One of a writer’s main responsibilities (especially if the writer is communicating technical content) is drawing information from subject matter experts (SMEs). Here are the main four principles a technical communicator should follow when working with SMEs.
1. Organize the work properly up front
Without this step, you may be doomed. Whether you’re kicking off a new project, or working to continuously update technical documents, make sure you:
- Know who exactly you’re writing for
- Have a feel for how and when the technical information will be used
- Know your complete scope of work
- Know exactly when everything will be due
- Understand the priority of the work
Many managers and clients will gloss over this critical analysis. Don’t let them. Your relationships with SMEs will get really sticky very quickly, otherwise
2. Be persistent
Once you’ve started gathering the content for your manual, help system, or other document, you’ll get some push-back. Most people are busy, as a rule. Don’t take it personally if someone puts you off.
At the same time, if you let that go too far, deadlines will be missed. And you will be blamed, at least in part, even if you don’t think it’s your fault. To avoid that, you need to use several basic techniques to overcome SME roadblocks:
- Light: Try to develop your relationship with the SME.
Smile at them. Leave them a thank-you note when they give you what you need. Always be on time. Be very good at your job. Be available to help, quickly. Explain any changes you think should be made.
- Medium: Communicate regularly with the SME’s superior.
You don’t have the authority to set priorities for the SME. Their manager does.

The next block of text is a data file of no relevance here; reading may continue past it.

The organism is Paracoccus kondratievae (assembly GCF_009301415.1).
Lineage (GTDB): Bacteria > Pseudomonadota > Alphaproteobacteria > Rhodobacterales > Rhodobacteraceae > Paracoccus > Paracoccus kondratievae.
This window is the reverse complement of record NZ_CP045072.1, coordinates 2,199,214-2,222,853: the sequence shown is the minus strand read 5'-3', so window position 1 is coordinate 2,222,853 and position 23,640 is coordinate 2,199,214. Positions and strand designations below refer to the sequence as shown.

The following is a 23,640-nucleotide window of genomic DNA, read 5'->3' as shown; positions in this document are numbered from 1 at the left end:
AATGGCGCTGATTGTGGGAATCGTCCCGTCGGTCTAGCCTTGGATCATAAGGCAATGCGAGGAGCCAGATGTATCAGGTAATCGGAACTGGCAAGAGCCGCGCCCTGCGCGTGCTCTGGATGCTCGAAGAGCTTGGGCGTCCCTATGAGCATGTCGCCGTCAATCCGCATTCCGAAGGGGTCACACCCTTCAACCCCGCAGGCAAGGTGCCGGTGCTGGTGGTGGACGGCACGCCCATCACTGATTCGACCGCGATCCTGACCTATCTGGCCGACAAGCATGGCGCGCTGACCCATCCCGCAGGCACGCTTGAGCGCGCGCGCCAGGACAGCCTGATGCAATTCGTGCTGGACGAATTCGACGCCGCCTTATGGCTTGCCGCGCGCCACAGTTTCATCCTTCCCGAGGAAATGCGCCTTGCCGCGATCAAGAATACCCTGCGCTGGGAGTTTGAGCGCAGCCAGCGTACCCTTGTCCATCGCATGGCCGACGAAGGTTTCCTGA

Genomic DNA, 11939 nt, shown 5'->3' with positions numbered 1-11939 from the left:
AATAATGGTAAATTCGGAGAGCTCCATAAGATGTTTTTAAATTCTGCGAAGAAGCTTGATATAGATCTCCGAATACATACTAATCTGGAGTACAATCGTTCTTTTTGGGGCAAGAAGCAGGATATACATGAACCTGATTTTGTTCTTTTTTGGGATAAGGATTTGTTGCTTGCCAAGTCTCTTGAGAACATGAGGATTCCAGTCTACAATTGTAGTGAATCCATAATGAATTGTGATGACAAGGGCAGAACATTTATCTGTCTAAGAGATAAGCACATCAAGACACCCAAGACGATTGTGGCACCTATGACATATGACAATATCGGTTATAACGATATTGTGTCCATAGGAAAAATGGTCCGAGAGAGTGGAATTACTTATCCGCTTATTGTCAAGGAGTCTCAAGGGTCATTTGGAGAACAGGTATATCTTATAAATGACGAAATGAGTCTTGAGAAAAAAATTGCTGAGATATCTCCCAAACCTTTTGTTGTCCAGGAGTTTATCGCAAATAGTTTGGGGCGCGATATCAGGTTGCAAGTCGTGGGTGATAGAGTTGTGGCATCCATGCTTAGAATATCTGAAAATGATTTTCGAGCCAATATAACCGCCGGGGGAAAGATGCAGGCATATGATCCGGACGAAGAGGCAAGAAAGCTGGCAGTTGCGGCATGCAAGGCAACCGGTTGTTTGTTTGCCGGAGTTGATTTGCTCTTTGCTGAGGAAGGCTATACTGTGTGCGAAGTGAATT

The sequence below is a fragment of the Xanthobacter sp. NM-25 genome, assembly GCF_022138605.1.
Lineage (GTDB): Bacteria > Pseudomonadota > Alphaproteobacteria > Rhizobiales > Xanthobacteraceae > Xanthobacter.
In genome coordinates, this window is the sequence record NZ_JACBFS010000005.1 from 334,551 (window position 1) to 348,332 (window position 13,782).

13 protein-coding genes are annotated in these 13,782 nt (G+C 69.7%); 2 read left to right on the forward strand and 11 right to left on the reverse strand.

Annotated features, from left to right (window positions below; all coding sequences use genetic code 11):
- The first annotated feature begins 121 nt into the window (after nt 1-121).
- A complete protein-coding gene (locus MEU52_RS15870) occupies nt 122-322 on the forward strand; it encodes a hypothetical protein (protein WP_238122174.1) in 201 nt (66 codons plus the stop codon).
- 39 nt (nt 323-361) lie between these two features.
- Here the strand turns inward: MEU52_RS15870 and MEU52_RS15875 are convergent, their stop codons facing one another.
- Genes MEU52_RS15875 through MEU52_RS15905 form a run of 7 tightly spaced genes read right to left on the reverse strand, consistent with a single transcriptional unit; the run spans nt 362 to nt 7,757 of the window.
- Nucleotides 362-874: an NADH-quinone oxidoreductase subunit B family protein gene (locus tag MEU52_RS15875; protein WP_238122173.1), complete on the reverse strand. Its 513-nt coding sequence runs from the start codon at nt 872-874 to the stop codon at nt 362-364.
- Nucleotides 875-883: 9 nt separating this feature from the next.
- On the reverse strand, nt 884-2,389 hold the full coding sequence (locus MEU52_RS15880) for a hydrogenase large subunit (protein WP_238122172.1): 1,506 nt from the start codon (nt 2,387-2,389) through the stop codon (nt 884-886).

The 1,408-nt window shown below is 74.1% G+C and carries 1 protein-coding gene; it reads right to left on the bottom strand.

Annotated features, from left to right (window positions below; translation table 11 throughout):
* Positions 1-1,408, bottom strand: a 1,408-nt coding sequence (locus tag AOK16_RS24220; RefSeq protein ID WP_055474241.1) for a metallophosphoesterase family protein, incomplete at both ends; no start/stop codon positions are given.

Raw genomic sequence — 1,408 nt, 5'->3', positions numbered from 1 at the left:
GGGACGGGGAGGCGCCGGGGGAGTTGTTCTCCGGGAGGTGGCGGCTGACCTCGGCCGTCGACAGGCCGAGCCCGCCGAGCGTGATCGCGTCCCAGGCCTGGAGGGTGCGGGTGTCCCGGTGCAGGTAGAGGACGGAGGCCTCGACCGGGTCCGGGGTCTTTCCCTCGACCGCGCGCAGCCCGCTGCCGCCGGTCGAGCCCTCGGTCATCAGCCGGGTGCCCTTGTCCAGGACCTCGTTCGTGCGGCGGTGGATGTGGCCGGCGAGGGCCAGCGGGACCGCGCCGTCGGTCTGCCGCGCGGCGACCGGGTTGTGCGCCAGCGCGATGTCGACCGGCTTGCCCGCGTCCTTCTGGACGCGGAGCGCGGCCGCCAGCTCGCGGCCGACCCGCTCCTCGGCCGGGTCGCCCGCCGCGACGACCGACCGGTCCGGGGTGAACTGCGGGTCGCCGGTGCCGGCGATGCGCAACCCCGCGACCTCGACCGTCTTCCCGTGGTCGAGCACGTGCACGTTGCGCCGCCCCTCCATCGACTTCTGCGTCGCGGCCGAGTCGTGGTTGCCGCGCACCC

- Heavy: Sit down with the SME and their manager to go over the problem, and your proposed solution.
Don’t be afraid to do this. Your company/client may thank you later.
3. Don’t make mistakes
There are a few cardinal sins that can ruin a technical communicator’s relationship with a SME. Your relationship can recover after making one of these mistakes, but it will be difficult:
- Waste the SME’s time.
You can’t arrive late to meetings. And you can’t ask for a meeting that you don’t really need. More than anything, you can’t waste work the SMEs have already done for you. If you make a habit of misplacing document markups, you will soon find yourself out of a job.
- Fail to understand concepts.
A new tech writer had an hour-long meeting with a SME (an engineer). The SME spent the better part of the meeting trying to explain an engineering concept to the writer. She just couldn’t understand what he was talking about.
Then the writer and engineer went to lunch with a group of co-workers. At the restaurant, the writer laughed at the restaurant for the glaring typo she found in their menu. The engineer was disgusted.
You don’t have to be an engineer in order to communicate technical content that relates to engineering. But if you can’t understand basic concepts quickly, you’re in the wrong field. No one will care how good of a proofreader you are.